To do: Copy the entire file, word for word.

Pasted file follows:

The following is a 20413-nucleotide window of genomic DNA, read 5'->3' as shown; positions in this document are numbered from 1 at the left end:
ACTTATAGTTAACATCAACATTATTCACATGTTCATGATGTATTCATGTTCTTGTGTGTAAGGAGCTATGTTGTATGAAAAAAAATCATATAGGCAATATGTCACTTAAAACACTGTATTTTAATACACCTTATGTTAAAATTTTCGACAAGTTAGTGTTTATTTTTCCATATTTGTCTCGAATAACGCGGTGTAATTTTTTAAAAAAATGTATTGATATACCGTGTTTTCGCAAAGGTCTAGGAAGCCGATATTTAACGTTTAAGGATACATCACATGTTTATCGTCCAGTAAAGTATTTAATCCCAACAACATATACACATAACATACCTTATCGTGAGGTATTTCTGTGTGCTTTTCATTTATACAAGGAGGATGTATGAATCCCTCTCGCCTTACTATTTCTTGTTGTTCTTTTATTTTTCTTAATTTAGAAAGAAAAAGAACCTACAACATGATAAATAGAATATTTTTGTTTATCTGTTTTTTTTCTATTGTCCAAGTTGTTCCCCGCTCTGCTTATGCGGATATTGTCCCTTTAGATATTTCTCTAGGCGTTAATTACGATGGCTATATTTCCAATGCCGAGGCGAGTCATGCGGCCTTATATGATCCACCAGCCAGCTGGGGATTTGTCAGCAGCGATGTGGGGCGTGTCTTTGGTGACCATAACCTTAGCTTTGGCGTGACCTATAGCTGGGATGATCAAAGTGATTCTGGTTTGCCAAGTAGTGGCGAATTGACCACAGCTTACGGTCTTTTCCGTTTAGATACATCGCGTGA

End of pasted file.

The following is a 20413-nucleotide window of genomic DNA, read 5'->3' as shown; positions in this document are numbered from 1 at the left end:
ACTTATAGTTAACATCAACATTATTCACATGTTCATGATGTATTCATGTTCTTGTGTGTAAGGAGCTATGTTGTATGAAAAAAAATCATATAGGCAATATGTCACTTAAAACACTGTATTTTAATACACCTTATGTTAAAATTTTCGACAAGTTAGTGTTTATTTTTCCATATTTGTCTCGAATAACGCGGTGTAATTTTTTAAAAAAATGTATTGATATACCGTGTTTTCGCAAAGGTCTAGGAAGCCGATATTTAACGTTTAAGGATACATCACATGTTTATCGTCCAGTAAAGTATTTAATCCCAACAACATATACACATAACATACCTTATCGTGAGGTATTTCTGTGTGCTTTTCATTTATACAAGGAGGATGTATGAATCCCTCTCGCCTTACTATTTCTTGTTGTTCTTTTATTTTTCTTAATTTAGAAAGAAAAAGAACCTACAACATGATAAATAGAATATTTTTGTTTATCTGTTTTTTTTCTATTGTCCAAGTTGTTCCCCGCTCTGCTTATGCGGATATTGTCCCTTTAGATATTTCTCTAGGCGTTAATTACGATGGCTATATTTCCAATGCCGAGGCGAGTCATGCGGCCTTATATGATCCACCAGCCAGCTGGGGATTTGTCAGCAGCGATGTGGGGCGTGTCTTTGGTGACCATAACCTTAGCTTTGGCGTGACCTATAGCTGGGATGATCAAAGTGATTCTGGTTTGCCAAGTAGTGGCGAATTGACCACAGCTTACGGTCTTTTCCGTTTAGATACATCGCGTGA